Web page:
Evaluating Radiology’s New Revenue Streams

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In January 2008, the ACR® appointed a task force to research and report on the efficacy of the increasing number of value-added services in radiology. Citing a rapidly changing business landscape for radiology services, the blue-ribbon panel was charged with the task of evaluating and providing insights into the value of evolving and novel business models for the practice of radiology. Its findings¹ are reported in the October 10, 2009, issue of Journal of the American College of Radiology: JACR. In determining the focus of its research, the task force evaluated two variations on the new radiology business models. One was based on additional activities related to the usual practice of medical image interpretation. Here, the committee recognized the value of radiologist involvement in ordering, examination design, and discussion of examinations and results with patients. The other variation reviewed was a described as a nontraditional role that can add value in novel business models. A theme central to the report was that radiologists must be positioned as highly qualified experts whose role in patient care goes far beyond the job of interpreting medical images. Also present in the report is a growing concern over the commoditization of medical imaging. The commoditization issue was addressed by urging review of new business models not only for new sources of value but also for potential losses of value. In other words, if commoditization of radiology can occur through outsourcing low-cost night coverage, that reduces the core value of a radiologist’s true worth, which could result in an altered impression being held by patients, referrers, and other key stakeholders. Enhancing Traditional Services The task force then addressed ways in which radiologists can enhance traditional services to add value. These are ways in which the traditional role of the radiologist gains a higher profile with patients, referrers, and the community through greater involvement. At this time, for example, the ACR is encouraging radiologists to meet with at least five patients per day. Not only do these patient meetings add value to the radiologist’s role, but they also lower the chances that the radiology group will be replaced by an outside vendor. On the professional side, the ACR recommends that radiologists call five clinicians per day. This activity does more than provide support for the enhanced image of the radiologist; there is an increasing likelihood that referring physicians will have a significant or enhanced role in how radiologists are paid. Essential to the success of the new radiology business models are the inclusion of quality components. Among those recommended are more face-to-face meetings, such as radiology morbidity and mortality conferences (to raise credibility), and the use of next-generation quality systems, such as a national, anonymous peer-review system, perhaps mediated through the ACR Imaging Network®, that could provide greater accuracy and better national standards. Clinical conferences were also suggested as means of providing professionals with a heightened awareness of the role of the radiologist in the overall delivery of high-quality care. New Revenue Options Acknowledging that nontraditional business models are often resisted by radiologists, the task force identified several key areas for revenue growth outside the traditional model (which is generating more scan volume in order to generate more revenue). The first is radiology utilization management, which follows a trend in overall imaging use. In August 2009, Mark Miller, PhD, executive director of the Medicare Payment Advisory Commission, testified on the growth of Medicare physician payments for diagnostic imaging. According to Miller, from 1999 to 2003, the per-beneficiary level increased by 45%, more than twice as much as for all other physician services. Some of the increase is attributed to a sharp rise in self-referrals; some, to defensive medicine. Other reasons include the increasing clinical usefulness of imaging technology, a growing reliance on medical imaging as a replacement for physical examinations, patient demand for advanced imaging, and a rising percentage of elderly and chronically ill patients. Despite what might be perfectly understandable reasons for the increase, commercial payors have increasingly relied upon radiology benefit management (RBM) companies to hold down costs. In response, the ACR task force suggests that radiology practices and radiology entrepreneurs with sufficient data-mining capabilities meet with their local payors and develop their own criteria, instead of submitting themselves to arbitrary criteria put forth by external utilization managers. In doing so, radiology practices might be able to bypass the RBMs and recapture some of the revenue that would have gone to such companies. The second option for increasing revenue is managing quality—that is, capitalizing on the possibility of a local radiology practice meeting with payors and establishing quality criteria that could create nontraditional revenue if the practice performs a quality audit for a set fee. “Up to 10% of all radiologic procedures are performed as retests because prior examinations were unavailable to health care providers at the time the health care services were rendered,”1 the task-force report notes. Storage and access to priors have proved troublesome, however. In response, a cottage industry providing external data storage has grown into a lucrative business. Here, the ACR suggests that individual radiology departments might be able to find new ventures partnering with storage companies, or might have opportunities to consult with companies designing products for this line of work. The fourth nontraditional revenue opportunity is risk-management consulting. After evaluating their lawsuits, radiology departments can begin to construct and deploy risk-management strategies to minimize their medicolegal exposure. Radiology departments that track their lawsuits can begin to categorize the reasons that such lawsuits occurred. This can then be used as the basis for a consulting operation. The task force found that most radiology practices have a least one radiologist working with a plaintiff’s or defendant’s attorneys in reviewing images, medical records, and depositions for medical malpractice lawsuits. It is surprising that the group also determined that these engagements can sometimes generate more revenue than the clinical work performed by a radiologist, compared on an hour-by-hour basis. Additional Opportunities The task force listed several other revenue-maximization opportunities that might not generate the volume of the four just described, but that are, nonetheless, options worth exploring. They are:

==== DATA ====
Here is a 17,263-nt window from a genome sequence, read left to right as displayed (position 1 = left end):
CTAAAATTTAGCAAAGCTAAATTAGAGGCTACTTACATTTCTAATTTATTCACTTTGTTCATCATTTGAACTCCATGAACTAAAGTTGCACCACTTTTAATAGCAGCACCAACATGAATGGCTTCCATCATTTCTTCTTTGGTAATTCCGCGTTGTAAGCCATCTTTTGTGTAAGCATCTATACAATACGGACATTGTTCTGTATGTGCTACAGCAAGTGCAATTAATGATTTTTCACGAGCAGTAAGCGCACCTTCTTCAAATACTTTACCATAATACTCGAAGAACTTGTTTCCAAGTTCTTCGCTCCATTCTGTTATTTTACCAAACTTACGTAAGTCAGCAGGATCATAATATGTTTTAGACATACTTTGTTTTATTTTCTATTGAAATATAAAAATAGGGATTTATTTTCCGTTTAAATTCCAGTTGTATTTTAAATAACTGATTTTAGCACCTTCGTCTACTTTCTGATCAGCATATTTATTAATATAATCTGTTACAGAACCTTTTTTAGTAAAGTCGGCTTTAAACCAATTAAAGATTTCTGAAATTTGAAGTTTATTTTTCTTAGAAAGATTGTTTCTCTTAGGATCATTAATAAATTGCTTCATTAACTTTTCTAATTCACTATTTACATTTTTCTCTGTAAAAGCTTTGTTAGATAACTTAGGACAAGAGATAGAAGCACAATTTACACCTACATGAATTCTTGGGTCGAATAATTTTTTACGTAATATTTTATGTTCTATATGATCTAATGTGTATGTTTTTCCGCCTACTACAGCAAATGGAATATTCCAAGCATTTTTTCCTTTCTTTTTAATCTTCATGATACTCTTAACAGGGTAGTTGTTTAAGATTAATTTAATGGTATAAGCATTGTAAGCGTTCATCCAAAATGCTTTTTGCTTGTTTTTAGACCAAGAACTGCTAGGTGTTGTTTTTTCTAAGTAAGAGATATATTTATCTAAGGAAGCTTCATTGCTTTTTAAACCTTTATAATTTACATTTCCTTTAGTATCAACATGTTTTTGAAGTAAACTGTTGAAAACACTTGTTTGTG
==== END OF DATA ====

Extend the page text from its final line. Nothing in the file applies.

• providing daytime teleradiology services for off-site imaging centers, smaller medical facilities, prisons, and Native American reservations, among other clients;
  • conducting independent image analysis for pharmaceutical development, acting as a surrogate endpoint imaging resource for measuring drug efficacy in clinical trials;
  • consulting with academic and nonacademic departments on a range of issues; and
  • being part of imaging center joint ventures for academic medical practices.
As medical imaging continues to evolve, new opportunities to enhance the role of the radiologist in patient management, as well as unforeseen entrepreneurial opportunities, will contribute to the growth and value of the profession. Steve Smith is vice president, client services, imagingBiz, Tustin, California.